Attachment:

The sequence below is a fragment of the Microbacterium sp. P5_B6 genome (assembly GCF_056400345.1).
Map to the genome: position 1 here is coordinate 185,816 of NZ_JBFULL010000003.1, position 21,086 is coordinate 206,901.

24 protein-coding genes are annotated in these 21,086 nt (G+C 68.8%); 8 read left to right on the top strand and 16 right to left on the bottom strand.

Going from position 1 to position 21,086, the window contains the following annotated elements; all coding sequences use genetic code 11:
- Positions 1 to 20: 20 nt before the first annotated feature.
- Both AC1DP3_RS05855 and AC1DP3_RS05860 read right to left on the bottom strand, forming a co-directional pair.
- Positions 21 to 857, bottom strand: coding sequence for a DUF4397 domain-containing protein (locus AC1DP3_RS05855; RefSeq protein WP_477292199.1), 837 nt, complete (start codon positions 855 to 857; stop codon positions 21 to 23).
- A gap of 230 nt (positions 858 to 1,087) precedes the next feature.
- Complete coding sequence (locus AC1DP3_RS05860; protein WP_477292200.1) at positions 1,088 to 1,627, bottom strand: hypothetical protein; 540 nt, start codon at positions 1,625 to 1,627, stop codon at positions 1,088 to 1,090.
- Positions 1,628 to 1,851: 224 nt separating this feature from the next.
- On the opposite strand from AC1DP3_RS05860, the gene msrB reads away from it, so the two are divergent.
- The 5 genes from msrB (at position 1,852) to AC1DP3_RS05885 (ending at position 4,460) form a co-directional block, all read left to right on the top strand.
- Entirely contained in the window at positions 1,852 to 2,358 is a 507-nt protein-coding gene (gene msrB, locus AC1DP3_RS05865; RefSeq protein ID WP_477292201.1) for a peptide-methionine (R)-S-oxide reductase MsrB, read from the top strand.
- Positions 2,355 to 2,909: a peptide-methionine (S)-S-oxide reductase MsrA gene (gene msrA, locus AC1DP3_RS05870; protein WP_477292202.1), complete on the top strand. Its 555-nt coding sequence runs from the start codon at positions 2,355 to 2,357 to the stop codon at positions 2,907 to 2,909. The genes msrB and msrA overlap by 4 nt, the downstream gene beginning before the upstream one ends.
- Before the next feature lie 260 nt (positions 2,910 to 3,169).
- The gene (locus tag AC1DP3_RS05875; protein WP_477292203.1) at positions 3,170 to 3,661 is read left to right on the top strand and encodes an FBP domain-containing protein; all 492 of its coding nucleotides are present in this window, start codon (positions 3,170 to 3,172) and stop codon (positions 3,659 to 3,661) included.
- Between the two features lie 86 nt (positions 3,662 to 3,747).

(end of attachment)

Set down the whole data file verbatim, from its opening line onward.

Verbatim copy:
The sequence below is a fragment of the Microbacterium sp. P5_B6 genome (assembly GCF_056400345.1).
Map to the genome: position 1 here is coordinate 185,816 of NZ_JBFULL010000003.1, position 21,086 is coordinate 206,901.

24 protein-coding genes are annotated in these 21,086 nt (G+C 68.8%); 8 read left to right on the top strand and 16 right to left on the bottom strand.

Going from position 1 to position 21,086, the window contains the following annotated elements; all coding sequences use genetic code 11:
- Positions 1 to 20: 20 nt before the first annotated feature.
- Both AC1DP3_RS05855 and AC1DP3_RS05860 read right to left on the bottom strand, forming a co-directional pair.
- Positions 21 to 857, bottom strand: coding sequence for a DUF4397 domain-containing protein (locus AC1DP3_RS05855; RefSeq protein WP_477292199.1), 837 nt, complete (start codon positions 855 to 857; stop codon positions 21 to 23).
- A gap of 230 nt (positions 858 to 1,087) precedes the next feature.
- Complete coding sequence (locus AC1DP3_RS05860; protein WP_477292200.1) at positions 1,088 to 1,627, bottom strand: hypothetical protein; 540 nt, start codon at positions 1,625 to 1,627, stop codon at positions 1,088 to 1,090.
- Positions 1,628 to 1,851: 224 nt separating this feature from the next.
- On the opposite strand from AC1DP3_RS05860, the gene msrB reads away from it, so the two are divergent.
- The 5 genes from msrB (at position 1,852) to AC1DP3_RS05885 (ending at position 4,460) form a co-directional block, all read left to right on the top strand.
- Entirely contained in the window at positions 1,852 to 2,358 is a 507-nt protein-coding gene (gene msrB, locus AC1DP3_RS05865; RefSeq protein ID WP_477292201.1) for a peptide-methionine (R)-S-oxide reductase MsrB, read from the top strand.
- Positions 2,355 to 2,909: a peptide-methionine (S)-S-oxide reductase MsrA gene (gene msrA, locus AC1DP3_RS05870; protein WP_477292202.1), complete on the top strand. Its 555-nt coding sequence runs from the start codon at positions 2,355 to 2,357 to the stop codon at positions 2,907 to 2,909. The genes msrB and msrA overlap by 4 nt, the downstream gene beginning before the upstream one ends.
- Before the next feature lie 260 nt (positions 2,910 to 3,169).
- The gene (locus tag AC1DP3_RS05875; protein WP_477292203.1) at positions 3,170 to 3,661 is read left to right on the top strand and encodes an FBP domain-containing protein; all 492 of its coding nucleotides are present in this window, start codon (positions 3,170 to 3,172) and stop codon (positions 3,659 to 3,661) included.
- Between the two features lie 86 nt (positions 3,662 to 3,747).